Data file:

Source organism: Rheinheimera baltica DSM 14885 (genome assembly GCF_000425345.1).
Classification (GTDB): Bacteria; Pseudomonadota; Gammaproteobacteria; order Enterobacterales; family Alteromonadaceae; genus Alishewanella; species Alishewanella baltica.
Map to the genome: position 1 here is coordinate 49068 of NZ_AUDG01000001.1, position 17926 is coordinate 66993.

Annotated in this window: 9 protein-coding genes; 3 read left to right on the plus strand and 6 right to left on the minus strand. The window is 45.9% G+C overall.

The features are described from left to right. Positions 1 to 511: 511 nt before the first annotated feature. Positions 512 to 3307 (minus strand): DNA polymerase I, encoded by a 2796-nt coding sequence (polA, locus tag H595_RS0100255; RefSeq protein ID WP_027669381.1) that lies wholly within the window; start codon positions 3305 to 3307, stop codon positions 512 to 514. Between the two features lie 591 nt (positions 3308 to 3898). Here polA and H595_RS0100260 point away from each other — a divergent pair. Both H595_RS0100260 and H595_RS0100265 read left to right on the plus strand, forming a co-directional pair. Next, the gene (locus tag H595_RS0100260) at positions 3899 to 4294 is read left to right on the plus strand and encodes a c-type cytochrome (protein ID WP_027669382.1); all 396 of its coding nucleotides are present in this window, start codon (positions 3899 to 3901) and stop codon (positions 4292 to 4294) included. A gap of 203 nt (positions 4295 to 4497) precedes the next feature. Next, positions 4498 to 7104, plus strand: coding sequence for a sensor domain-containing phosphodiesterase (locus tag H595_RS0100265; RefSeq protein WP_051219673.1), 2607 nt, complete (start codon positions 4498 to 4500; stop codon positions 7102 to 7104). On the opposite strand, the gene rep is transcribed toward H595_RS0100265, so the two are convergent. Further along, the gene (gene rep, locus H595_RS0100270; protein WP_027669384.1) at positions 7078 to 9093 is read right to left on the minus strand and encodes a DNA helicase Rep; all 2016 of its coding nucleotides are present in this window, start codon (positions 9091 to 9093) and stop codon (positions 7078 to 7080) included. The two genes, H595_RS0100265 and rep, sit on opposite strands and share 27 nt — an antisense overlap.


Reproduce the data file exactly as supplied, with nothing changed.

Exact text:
Source organism: Rheinheimera baltica DSM 14885 (genome assembly GCF_000425345.1).
Classification (GTDB): Bacteria; Pseudomonadota; Gammaproteobacteria; order Enterobacterales; family Alteromonadaceae; genus Alishewanella; species Alishewanella baltica.
Map to the genome: position 1 here is coordinate 49068 of NZ_AUDG01000001.1, position 17926 is coordinate 66993.

Annotated in this window: 9 protein-coding genes; 3 read left to right on the plus strand and 6 right to left on the minus strand. The window is 45.9% G+C overall.

The features are described from left to right. Positions 1 to 511: 511 nt before the first annotated feature. Positions 512 to 3307 (minus strand): DNA polymerase I, encoded by a 2796-nt coding sequence (polA, locus tag H595_RS0100255; RefSeq protein ID WP_027669381.1) that lies wholly within the window; start codon positions 3305 to 3307, stop codon positions 512 to 514. Between the two features lie 591 nt (positions 3308 to 3898). Here polA and H595_RS0100260 point away from each other — a divergent pair. Both H595_RS0100260 and H595_RS0100265 read left to right on the plus strand, forming a co-directional pair. Next, the gene (locus tag H595_RS0100260) at positions 3899 to 4294 is read left to right on the plus strand and encodes a c-type cytochrome (protein ID WP_027669382.1); all 396 of its coding nucleotides are present in this window, start codon (positions 3899 to 3901) and stop codon (positions 4292 to 4294) included. A gap of 203 nt (positions 4295 to 4497) precedes the next feature. Next, positions 4498 to 7104, plus strand: coding sequence for a sensor domain-containing phosphodiesterase (locus tag H595_RS0100265; RefSeq protein WP_051219673.1), 2607 nt, complete (start codon positions 4498 to 4500; stop codon positions 7102 to 7104). On the opposite strand, the gene rep is transcribed toward H595_RS0100265, so the two are convergent. Further along, the gene (gene rep, locus H595_RS0100270; protein WP_027669384.1) at positions 7078 to 9093 is read right to left on the minus strand and encodes a DNA helicase Rep; all 2016 of its coding nucleotides are present in this window, start codon (positions 9091 to 9093) and stop codon (positions 7078 to 7080) included. The two genes, H595_RS0100265 and rep, sit on opposite strands and share 27 nt — an antisense overlap.